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Can NextGen TV Find Its Killer App?

NextGen TV promo
(Image credit: Pearl TV)

In mid-November 2020, I reported on a multimillion dollar NextGen TV promotional effort launched by Pearl TV and Phoenix Model Market partner broadcasters that proclaims “The Future of Television Has Arrived.”

The campaign consisted of one 30-second and two 15-second promos for stations to run on air, a consumer website with helpful NextGen TV information, like where to buy sets and where to tune in, and resources for broadcasters to use on their own websites to inform the public about NextGen TV.

While Pearl TV and the Phoenix partners should be commended for this effort, there’s a nagging question in my mind—and perhaps the minds of others in the TV industry. Is this enough?

Granted, this is wholly unscientific, but anecdotes from industry friends relayed to me indicate the answer is “probably not.” One in particular recounted a recent interaction with a Best Buy salesperson who was friendly enough but couldn’t provide any NextGen TV information beyond what he read from a cheat sheet.

What’s needed for 3.0 to succeed at the retail level is for consumers to go into the store or go online specifically with the goal of buying a NextGen TV because it delivers a unique experience they can’t get or find hard to get anywhere else. In other words, they want to run, play, experience—you choose the verb—a killer app on their NextGen TV.

However, without a mid-air course correction, arriving at that destination will be tougher than it needs to be. Why? Because the app development strategy being pursued for 3.0 is a B2B model. In other words, when building a broadcast app a broadcaster will contract with a third-party developer. Or, an in-house development team employed by a broadcaster creates one.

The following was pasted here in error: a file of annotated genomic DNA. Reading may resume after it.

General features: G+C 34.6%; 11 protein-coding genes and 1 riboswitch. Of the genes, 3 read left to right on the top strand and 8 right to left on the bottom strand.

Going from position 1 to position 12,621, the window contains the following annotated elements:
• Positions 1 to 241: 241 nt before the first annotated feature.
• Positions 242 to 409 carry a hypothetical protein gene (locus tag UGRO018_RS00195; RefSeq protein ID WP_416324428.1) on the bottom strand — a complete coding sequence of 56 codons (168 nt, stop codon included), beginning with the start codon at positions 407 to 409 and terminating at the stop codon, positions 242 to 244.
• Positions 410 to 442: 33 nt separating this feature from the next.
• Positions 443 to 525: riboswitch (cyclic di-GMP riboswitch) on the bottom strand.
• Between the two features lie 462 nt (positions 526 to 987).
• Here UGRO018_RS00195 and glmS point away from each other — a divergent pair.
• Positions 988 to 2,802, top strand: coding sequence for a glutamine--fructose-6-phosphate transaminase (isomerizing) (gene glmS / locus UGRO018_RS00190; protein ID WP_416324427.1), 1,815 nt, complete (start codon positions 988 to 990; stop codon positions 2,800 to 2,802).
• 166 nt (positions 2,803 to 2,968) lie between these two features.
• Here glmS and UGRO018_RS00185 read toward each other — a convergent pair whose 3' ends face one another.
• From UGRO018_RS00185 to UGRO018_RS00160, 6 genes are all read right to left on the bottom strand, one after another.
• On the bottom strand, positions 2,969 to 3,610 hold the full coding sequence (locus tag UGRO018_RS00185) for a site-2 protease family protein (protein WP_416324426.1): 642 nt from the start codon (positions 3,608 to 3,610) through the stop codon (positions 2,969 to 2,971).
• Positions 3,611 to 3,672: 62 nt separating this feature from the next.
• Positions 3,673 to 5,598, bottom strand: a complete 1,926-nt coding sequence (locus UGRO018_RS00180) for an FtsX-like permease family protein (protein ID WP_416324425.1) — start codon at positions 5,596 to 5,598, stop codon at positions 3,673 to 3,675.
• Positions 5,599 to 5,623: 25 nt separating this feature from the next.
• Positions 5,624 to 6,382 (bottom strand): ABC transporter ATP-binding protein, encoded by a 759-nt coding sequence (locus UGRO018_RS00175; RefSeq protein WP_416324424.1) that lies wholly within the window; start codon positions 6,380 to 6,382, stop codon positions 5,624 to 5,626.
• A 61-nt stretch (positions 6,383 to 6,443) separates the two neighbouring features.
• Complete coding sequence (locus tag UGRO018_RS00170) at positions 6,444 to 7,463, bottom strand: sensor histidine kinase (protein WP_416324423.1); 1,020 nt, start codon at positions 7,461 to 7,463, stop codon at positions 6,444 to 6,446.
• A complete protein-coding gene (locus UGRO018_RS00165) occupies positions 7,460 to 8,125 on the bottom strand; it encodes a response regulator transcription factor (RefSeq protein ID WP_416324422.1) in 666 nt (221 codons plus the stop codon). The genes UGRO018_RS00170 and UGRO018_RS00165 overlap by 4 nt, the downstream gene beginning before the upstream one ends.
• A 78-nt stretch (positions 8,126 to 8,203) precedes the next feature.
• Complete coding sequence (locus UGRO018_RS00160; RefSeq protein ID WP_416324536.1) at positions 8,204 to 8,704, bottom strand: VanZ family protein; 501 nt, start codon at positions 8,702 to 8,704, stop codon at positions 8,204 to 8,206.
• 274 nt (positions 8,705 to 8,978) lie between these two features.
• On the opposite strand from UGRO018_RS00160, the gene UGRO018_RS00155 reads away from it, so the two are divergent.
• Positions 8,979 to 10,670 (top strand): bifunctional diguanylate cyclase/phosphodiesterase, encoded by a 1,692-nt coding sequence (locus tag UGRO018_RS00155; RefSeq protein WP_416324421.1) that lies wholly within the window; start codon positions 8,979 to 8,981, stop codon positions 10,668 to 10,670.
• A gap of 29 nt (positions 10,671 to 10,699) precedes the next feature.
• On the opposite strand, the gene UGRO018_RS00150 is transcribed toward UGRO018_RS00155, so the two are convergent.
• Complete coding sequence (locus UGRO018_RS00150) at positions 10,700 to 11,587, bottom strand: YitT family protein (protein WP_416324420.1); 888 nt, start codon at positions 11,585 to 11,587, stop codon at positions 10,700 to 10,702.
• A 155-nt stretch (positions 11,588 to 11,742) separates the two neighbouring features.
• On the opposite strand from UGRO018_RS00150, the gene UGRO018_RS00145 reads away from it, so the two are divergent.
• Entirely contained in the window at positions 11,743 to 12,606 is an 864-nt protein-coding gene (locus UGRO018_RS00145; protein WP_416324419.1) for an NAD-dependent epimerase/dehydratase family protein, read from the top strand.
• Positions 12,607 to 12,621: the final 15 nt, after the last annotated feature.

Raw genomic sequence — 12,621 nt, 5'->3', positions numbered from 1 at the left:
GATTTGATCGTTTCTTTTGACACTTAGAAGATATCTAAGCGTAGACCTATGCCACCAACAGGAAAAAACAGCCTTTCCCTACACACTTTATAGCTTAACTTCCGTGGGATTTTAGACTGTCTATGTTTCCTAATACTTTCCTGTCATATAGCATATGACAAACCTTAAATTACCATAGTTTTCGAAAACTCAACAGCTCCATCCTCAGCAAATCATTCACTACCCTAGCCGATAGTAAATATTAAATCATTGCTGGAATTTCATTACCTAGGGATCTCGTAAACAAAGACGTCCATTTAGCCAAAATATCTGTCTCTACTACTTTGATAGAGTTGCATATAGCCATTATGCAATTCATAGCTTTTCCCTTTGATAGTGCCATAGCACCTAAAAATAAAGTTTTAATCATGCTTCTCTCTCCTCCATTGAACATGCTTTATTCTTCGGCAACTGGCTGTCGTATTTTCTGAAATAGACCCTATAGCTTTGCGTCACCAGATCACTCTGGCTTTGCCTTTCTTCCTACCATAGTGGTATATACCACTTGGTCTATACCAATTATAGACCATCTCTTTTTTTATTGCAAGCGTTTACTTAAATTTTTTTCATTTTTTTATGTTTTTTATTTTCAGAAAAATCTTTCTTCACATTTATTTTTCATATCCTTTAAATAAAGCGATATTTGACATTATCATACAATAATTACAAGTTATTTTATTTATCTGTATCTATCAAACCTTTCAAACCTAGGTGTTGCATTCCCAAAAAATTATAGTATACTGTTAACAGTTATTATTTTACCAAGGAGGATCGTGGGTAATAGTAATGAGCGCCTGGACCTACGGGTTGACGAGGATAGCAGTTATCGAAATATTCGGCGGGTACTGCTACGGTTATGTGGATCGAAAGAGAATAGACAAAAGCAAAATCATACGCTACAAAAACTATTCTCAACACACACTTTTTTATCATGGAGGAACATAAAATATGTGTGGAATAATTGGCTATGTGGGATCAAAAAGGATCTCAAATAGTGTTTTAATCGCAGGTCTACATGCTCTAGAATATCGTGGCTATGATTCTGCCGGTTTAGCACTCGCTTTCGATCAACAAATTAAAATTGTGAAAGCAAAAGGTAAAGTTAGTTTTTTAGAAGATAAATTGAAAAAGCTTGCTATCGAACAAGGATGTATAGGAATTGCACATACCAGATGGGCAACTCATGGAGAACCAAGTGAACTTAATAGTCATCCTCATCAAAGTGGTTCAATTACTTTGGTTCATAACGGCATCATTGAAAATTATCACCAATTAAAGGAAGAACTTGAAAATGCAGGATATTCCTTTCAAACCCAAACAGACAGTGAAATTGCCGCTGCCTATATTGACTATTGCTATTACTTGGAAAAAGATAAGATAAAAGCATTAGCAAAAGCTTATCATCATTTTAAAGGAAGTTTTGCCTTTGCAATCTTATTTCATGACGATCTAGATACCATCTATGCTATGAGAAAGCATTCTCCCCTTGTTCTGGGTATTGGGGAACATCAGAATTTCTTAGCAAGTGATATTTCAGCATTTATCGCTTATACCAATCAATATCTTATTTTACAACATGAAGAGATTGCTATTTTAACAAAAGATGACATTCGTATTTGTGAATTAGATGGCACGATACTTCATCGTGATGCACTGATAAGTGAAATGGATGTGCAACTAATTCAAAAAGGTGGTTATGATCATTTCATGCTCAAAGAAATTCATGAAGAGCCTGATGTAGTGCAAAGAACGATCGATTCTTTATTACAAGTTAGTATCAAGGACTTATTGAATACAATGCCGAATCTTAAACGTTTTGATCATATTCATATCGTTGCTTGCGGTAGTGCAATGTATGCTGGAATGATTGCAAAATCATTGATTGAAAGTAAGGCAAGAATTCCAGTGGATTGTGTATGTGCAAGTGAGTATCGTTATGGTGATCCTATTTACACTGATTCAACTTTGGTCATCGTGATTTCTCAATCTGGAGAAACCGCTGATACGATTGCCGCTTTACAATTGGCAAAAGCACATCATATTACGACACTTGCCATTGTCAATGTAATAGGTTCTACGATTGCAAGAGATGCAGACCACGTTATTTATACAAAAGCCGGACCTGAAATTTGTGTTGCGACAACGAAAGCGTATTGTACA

Pursuing this strategy to the exclusion of the broader developer universe seems unwise because it limits the opportunity for the emergence of a killer app, one that motivates consumers to learn about, buy and view as indispensable a NextGen TV. Thousands of potential developers steeped in W3C standards, HTML5 and JavaScript as is ATSC 3.0 (A/344), eager to pursue their unique vision and apply their own entrepreneurial energy will simply be cut off from participating in NextGen TV.

To be clear, I am not advocating to give third-party developers access to broadcasters’ 3.0 OTA pipelines. Rather, I am focused on the OTT aspect of 3.0, and how it might be leveraged to enrich the NextGen TV experience.

Beyond accelerating the discovery of a killer app or apps to propel NextGen TV adoption, the economic ramifications could be enormous as the library of available apps grows.

Consider that in 2020 worldwide annual gross revenue of the Apple App Store was $72.3 billion, according to Statista Research. Of the total, Apple happily took its commission on app sales. Much is the same for Google Play Store where annual gross revenue approached $40 billion last year.

Creating and managing such a “NextGen TV App Store” seems far beyond the mission of the Advanced Television Systems Committee, but even at this early stage in NextGen TV history it doesn’t seem too early to begin discussing how to and who should make such a store and third-party app development happen.

Phil Kurz

Phil Kurz is contributing editor to TV Technology